Contours indicating the region where ATLAS has searched for and excluded at the quoted confidence level the production of pairs of top squarks that each decay to a top quark and a dark matter candidate in the zero-lepton channel. The blue contour indicates the experimental expectation if no signal is present and the red contour indicates the contour based on the observed data. The blue shaded region illustrates the region that was excluded by the previous ATLAS search using Run 1 data at a collision energy of 8 TeV. (Image: ATLAS Collaboration/CERN)

Look beyond the Standard Model and you’ll find a host of undiscovered particles – at least, that’s what the theory of supersymmetry tells us. Similar to the duality between matter and anti-matter, supersymmetry (or SUSY) describes a duality between fermions (matter-type particles) and bosons (force carriers). The lightest SUSY particle could even be the constituent of dark matter, the elusive matter that keeps galaxies from flying apart.

In new results presented at the Moriond Electroweak conference, the ATLAS Collaboration has sifted through the full available data sample of the LHC’s 13 TeV proton collisions in search of a specific SUSY particle: the heavy partner to the top quark, called the “top squark” or “stop”.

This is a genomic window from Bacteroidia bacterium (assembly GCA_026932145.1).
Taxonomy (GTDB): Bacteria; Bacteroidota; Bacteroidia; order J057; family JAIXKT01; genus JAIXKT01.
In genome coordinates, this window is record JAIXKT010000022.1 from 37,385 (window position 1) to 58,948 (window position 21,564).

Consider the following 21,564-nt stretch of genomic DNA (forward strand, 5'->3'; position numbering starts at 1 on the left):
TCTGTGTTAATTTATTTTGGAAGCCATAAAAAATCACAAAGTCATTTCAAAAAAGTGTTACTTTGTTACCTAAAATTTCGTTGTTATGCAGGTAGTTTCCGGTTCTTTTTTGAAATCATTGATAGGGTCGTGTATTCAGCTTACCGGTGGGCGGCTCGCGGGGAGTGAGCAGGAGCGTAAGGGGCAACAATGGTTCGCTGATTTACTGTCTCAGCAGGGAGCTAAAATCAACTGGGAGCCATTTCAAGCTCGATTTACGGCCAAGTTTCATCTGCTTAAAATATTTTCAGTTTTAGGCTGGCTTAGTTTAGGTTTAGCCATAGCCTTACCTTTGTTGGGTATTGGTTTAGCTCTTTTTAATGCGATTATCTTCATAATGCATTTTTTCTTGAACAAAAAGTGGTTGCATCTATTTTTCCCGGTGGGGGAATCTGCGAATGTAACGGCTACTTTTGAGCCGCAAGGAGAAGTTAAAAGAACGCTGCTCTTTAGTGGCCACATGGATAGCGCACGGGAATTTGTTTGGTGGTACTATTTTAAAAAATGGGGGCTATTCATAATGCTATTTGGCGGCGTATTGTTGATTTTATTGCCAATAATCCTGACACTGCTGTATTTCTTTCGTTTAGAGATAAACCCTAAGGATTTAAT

The heaviest particle observed so far, and crucial constituent of the Standard Model, is the top quark, weighing in at 180 times the mass of the proton. Yet its SUSY cousin could easily be anywhere up to 1000 times the mass of the proton… or beyond! Such a heavy particle is challenging to detect, as the heavier the top squark, the less often it would be produced by the LHC. The ATLAS Collaboration looks to filter out these rare signal events from the Standard Model background.

In these new results, ATLAS physicists have searched for pairs of top squarks produced directly by proton–proton collisions in the LHC. We know that each top squark is likely to decay down to its Standard Model counterpart, the top quark, plus a dark matter candidate. Thus ATLAS looks for a pair of top quarks plus some missing “stuff” — since the dark matter candidates leave no trace in our detector, they can only be “noticed” through an energy imbalance in the reconstructed collision event. These results are from the zero-lepton channel, in which each top quark decays via sprays of hadronic particles in the ATLAS detector called “jets”.

The ATLAS result (see figure) shows no compelling evidence for the existence of SUSY. It allows one to draw a contour (red curve) that indicates precisely the sensitivity the analysis had to top squark pair production, and the top squark masses that are ruled out by the search (400–940 GeV for dark matter candidate masses below 160 GeV). There are very few places left for top squarks to hide.